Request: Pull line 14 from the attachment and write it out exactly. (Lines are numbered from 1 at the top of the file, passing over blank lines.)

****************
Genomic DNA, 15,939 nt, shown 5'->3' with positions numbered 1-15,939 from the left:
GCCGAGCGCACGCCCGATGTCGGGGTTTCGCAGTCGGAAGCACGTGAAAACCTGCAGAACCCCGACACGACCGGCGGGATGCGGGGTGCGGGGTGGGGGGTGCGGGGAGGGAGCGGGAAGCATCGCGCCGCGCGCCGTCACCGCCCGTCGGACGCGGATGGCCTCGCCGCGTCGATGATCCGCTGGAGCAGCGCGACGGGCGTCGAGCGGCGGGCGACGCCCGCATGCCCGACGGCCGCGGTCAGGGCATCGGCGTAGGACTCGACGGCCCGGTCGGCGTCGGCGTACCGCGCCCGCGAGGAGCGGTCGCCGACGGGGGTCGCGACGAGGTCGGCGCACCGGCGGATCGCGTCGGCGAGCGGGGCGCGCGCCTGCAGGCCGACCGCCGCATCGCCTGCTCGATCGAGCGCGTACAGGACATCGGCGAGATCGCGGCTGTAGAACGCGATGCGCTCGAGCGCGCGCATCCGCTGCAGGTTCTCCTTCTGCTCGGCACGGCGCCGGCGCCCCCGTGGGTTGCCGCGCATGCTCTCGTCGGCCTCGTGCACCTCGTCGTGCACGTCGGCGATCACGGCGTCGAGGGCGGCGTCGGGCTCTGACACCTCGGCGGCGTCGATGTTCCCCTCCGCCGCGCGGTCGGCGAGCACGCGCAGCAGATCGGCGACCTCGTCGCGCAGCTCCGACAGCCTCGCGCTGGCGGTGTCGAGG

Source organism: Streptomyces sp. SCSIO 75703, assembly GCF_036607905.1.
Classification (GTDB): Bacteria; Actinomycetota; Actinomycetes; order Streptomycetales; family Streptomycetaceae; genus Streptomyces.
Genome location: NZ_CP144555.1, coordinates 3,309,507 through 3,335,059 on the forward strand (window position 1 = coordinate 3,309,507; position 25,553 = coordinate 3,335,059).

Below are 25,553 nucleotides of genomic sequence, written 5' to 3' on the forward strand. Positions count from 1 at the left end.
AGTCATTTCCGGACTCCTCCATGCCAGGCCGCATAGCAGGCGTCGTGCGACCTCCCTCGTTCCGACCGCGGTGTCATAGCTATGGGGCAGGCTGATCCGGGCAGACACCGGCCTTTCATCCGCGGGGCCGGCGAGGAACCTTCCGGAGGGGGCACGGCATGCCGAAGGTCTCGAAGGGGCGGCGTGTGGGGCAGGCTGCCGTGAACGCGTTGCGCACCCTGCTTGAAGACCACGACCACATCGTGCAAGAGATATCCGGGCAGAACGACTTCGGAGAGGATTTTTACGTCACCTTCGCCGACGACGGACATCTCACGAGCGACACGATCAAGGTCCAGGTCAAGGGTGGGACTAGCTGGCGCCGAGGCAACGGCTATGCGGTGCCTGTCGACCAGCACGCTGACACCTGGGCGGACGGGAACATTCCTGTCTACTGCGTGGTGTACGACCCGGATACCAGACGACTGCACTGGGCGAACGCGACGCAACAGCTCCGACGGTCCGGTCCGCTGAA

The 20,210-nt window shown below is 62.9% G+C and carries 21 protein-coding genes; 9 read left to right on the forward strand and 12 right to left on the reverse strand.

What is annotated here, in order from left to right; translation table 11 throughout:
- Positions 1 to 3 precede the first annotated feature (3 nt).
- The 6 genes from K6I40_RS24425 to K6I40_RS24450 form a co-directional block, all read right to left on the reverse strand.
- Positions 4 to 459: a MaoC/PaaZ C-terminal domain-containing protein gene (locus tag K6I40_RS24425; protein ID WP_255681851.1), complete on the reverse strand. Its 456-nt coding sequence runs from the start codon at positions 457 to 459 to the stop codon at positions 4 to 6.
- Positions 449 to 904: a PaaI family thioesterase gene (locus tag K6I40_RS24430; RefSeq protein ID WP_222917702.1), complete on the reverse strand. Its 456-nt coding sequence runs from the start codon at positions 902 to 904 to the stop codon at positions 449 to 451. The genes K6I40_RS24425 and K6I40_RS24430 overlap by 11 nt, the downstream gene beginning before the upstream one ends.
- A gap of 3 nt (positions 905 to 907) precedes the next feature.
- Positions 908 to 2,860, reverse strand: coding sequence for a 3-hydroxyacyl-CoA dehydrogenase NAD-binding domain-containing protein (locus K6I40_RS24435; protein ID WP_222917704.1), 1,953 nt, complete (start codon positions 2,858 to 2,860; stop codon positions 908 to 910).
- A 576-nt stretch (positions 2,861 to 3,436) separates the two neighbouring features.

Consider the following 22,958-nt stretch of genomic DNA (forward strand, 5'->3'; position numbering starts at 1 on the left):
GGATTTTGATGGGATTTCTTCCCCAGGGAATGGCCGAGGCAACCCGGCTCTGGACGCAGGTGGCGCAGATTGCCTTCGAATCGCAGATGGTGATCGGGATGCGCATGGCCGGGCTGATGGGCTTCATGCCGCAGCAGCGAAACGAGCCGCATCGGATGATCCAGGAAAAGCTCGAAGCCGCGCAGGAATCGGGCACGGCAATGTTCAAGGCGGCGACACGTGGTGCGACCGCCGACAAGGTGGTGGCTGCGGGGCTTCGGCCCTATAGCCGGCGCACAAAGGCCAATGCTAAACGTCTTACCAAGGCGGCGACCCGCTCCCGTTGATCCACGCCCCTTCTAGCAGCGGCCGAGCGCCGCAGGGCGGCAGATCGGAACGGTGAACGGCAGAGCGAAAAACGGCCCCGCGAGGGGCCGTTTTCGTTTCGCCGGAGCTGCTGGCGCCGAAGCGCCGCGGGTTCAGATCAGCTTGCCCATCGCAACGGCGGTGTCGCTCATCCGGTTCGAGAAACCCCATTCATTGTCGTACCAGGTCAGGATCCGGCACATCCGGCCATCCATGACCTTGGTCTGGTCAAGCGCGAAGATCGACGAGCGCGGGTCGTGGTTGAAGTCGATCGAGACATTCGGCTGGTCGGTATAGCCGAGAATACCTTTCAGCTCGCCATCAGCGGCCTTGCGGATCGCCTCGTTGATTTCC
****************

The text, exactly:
- A gap of 3 nt (positions 905 to 907) precedes the next feature.